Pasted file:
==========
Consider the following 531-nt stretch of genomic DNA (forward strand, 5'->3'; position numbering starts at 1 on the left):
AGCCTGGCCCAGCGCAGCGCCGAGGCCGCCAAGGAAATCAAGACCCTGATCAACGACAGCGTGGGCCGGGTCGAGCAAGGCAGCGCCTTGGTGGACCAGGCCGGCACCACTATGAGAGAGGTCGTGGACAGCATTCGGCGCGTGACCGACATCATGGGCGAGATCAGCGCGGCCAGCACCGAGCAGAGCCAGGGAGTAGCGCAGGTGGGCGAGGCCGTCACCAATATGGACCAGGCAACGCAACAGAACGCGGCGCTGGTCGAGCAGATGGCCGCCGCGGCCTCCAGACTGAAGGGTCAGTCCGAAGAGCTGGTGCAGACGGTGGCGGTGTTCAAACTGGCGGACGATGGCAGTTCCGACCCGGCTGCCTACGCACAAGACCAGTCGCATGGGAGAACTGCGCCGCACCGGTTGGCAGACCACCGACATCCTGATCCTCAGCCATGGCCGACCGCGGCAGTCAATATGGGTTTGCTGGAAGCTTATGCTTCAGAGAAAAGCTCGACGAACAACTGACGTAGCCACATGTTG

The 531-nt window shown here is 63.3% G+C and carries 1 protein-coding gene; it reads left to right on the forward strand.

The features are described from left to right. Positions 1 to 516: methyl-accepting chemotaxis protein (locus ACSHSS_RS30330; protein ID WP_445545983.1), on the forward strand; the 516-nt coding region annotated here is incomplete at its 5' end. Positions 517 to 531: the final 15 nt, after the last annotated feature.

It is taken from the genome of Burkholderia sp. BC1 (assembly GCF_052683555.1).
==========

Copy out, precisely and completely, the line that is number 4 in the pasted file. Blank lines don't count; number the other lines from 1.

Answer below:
The features are described from left to right. Positions 1 to 516: methyl-accepting chemotaxis protein (locus ACSHSS_RS30330; protein ID WP_445545983.1), on the forward strand; the 516-nt coding region annotated here is incomplete at its 5' end. Positions 517 to 531: the final 15 nt, after the last annotated feature.